College admissions scandal not only affects parents, but effects the students

Jaeden Johnson, Entertainment Writer

Over 33 parents including, Lori Loughlin and Felicity Huffman were a part of the college admission scandal. The 2019 college admission bribery scandal is a conspiracy to influence students college admissions decisions. Parents paid college test prep organizations to secretly change their ACT/SAT score or correct the student’s answers. According to USA Today, Stanford, Yale, and the University of Southern California were accused of being a part of the investigation

College coaches were allegedly bribed to label applicants as athletic recruits. Loughlin agreed to pay bribes totaling, $500,000 in exchange for having her two daughters as recruits to the USC crew team. Loughlin photoshopped her daughter, “Olivia Jade,” an influencer’s face onto a rowing team to get her an athletic scholarship.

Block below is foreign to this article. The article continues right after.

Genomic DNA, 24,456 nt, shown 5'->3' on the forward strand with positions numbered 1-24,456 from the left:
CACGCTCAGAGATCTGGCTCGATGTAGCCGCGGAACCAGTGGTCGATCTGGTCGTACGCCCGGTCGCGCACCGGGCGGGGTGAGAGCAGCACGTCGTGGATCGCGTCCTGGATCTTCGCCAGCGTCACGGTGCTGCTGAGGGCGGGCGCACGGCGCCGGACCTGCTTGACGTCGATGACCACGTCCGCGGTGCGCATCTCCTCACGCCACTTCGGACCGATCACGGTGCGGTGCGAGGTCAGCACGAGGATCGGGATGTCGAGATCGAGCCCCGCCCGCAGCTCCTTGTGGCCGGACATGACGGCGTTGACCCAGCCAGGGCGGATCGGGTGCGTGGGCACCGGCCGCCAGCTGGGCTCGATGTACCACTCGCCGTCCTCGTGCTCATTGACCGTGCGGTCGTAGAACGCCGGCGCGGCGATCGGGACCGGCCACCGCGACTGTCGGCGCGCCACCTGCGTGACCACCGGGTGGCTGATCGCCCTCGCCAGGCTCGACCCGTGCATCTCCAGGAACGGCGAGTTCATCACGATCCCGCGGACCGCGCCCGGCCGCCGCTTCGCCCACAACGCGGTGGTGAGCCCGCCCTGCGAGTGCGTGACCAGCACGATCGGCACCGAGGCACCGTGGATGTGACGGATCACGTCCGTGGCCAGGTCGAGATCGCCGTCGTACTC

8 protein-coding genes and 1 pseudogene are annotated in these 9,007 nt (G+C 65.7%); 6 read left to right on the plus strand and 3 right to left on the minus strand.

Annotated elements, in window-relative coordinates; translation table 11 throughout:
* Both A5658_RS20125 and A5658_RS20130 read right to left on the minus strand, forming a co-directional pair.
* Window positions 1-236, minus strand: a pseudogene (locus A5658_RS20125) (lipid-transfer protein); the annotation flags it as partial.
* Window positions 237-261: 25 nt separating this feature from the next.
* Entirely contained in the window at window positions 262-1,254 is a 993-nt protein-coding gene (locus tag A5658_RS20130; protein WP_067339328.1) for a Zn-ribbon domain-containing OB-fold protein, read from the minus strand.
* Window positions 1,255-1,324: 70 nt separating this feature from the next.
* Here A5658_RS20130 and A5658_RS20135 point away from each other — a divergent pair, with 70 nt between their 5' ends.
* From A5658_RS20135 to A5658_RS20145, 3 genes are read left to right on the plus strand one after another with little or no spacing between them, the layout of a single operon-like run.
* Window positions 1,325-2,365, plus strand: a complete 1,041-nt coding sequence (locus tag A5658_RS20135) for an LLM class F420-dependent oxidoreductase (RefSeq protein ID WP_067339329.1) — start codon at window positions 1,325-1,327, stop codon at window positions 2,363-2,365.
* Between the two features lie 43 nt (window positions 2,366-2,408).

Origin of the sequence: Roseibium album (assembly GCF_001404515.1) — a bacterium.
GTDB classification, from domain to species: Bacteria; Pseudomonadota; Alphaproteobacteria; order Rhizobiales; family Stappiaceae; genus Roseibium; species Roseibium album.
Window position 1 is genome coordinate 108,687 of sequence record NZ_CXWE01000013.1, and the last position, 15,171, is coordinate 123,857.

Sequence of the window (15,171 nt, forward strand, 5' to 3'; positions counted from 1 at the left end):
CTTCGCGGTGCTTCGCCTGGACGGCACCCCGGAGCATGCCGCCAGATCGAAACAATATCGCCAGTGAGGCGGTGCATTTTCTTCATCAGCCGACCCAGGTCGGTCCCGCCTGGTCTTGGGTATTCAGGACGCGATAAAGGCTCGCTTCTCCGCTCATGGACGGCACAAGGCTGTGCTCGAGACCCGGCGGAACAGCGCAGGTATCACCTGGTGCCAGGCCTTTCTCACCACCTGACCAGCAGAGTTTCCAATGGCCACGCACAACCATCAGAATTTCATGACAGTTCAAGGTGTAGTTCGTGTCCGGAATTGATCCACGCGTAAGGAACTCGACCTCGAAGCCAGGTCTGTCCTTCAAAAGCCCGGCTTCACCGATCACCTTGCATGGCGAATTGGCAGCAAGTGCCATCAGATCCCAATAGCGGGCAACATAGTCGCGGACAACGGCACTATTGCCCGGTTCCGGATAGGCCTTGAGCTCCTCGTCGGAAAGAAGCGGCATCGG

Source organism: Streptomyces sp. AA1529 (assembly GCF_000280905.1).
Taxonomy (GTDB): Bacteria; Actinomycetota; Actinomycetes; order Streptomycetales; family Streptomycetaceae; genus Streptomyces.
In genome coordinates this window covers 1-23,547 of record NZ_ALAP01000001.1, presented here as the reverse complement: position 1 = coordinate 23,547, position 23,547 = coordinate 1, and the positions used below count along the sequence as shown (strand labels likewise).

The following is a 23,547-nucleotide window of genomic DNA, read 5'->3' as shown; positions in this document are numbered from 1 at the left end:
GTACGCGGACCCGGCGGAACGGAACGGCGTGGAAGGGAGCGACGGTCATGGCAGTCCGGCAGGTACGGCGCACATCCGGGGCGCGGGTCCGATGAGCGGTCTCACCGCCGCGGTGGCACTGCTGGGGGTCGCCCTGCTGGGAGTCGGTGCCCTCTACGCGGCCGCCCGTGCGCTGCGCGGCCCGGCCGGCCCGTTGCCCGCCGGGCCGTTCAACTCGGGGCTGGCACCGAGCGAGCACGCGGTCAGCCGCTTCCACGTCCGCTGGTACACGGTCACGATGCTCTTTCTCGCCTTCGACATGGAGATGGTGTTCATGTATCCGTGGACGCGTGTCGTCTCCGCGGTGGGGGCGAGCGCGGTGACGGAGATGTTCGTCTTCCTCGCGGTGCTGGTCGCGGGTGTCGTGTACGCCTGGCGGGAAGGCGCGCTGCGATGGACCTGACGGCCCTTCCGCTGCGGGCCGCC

This mass scandal has not only effected Lori Loughlin but according to Entertainment Today, Sephora dropped Olivia Jade’s partnership “Olivia Jade Beauty.” Jade is now living with her boyfriend and has not spoken to her parents since.

New York Times reported a total of $25 million between 2011 and February 2019 was exchanged to get students into schools illegally. “Many coaches including, UCLA Men’s Soccer head coach, Jorge Salcedo have been asked to leave and will be reviewed in court.” They were accused of accepting millions of dollars to help admit students to school on false athletic scholarships.

Many deans and test prosecutors are also being reviewed in court for allegedly changing test score answers. According to CNN, if a student is proven guilty to the scandal, a student could otherwise be asked to leave the university and attend another institution to prove their academic merit on their own. Colleges are currently under investigation by the FBI.

The National Collegiate Athletic Association said, “The charges brought forth today are troubling and should be a concern for all of higher education. We are looking into these allegations to determine the extent to which NCAA rules may have been violated.”